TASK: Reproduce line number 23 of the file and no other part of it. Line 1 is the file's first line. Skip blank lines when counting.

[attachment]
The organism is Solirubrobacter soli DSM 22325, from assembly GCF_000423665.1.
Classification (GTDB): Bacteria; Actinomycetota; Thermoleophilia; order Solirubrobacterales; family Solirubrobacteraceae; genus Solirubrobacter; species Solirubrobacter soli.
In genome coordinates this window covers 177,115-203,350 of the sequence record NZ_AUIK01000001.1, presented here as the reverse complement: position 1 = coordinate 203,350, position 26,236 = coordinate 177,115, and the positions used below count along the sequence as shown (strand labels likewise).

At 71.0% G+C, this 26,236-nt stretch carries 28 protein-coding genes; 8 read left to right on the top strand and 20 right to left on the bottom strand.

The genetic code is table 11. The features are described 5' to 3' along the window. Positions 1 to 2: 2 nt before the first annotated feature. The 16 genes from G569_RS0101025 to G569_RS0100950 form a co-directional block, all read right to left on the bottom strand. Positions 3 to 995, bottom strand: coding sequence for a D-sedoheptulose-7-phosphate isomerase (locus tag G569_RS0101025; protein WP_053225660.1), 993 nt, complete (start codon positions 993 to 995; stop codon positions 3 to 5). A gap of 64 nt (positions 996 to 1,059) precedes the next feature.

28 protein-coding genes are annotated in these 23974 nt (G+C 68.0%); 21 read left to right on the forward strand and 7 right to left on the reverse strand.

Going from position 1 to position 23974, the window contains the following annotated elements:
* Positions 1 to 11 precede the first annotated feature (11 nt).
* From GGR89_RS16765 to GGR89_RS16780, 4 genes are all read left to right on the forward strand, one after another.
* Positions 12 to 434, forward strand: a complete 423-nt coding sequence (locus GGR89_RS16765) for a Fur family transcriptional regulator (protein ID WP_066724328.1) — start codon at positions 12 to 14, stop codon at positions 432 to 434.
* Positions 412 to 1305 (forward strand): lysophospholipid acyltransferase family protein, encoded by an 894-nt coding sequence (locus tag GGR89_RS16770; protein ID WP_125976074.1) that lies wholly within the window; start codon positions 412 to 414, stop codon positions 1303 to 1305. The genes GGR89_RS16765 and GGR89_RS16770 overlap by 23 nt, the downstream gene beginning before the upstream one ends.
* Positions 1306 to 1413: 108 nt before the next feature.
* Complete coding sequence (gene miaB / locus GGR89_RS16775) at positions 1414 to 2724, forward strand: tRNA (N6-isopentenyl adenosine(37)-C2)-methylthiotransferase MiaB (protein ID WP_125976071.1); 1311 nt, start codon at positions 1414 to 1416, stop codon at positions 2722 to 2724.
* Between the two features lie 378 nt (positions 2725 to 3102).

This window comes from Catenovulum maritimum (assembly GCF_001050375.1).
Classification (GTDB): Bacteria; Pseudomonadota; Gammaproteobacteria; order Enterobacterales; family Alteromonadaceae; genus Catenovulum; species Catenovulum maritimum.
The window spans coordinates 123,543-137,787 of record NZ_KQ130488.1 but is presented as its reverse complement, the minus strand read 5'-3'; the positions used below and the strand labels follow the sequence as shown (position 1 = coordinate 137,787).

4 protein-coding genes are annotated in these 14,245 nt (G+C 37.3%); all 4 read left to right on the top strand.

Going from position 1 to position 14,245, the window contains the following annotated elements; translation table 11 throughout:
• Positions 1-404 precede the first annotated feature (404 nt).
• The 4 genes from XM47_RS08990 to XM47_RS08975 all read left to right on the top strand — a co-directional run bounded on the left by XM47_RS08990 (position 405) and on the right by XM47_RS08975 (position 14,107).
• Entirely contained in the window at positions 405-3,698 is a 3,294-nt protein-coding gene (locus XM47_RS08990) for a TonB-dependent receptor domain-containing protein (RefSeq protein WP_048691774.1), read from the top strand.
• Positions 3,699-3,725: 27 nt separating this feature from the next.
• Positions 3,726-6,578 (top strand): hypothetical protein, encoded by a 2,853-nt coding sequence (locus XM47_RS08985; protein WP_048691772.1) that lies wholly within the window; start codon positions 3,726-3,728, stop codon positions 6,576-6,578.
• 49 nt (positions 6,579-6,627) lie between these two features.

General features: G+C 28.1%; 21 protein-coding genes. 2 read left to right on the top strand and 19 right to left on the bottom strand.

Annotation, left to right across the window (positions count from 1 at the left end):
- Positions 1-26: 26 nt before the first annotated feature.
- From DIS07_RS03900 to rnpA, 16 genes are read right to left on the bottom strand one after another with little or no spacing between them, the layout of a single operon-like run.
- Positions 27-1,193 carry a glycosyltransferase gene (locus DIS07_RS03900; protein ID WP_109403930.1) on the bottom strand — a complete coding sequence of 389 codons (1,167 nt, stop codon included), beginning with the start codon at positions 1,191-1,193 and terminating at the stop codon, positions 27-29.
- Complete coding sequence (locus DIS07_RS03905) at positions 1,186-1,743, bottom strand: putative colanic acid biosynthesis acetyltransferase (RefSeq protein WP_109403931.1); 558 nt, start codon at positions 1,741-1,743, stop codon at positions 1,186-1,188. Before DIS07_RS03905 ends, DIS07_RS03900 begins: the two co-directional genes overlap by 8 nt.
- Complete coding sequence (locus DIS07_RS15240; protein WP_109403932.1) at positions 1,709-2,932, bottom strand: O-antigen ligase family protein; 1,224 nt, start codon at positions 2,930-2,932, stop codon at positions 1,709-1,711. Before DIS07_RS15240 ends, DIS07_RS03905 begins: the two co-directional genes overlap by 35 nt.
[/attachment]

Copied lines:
• Positions 3,699-3,725: 27 nt separating this feature from the next.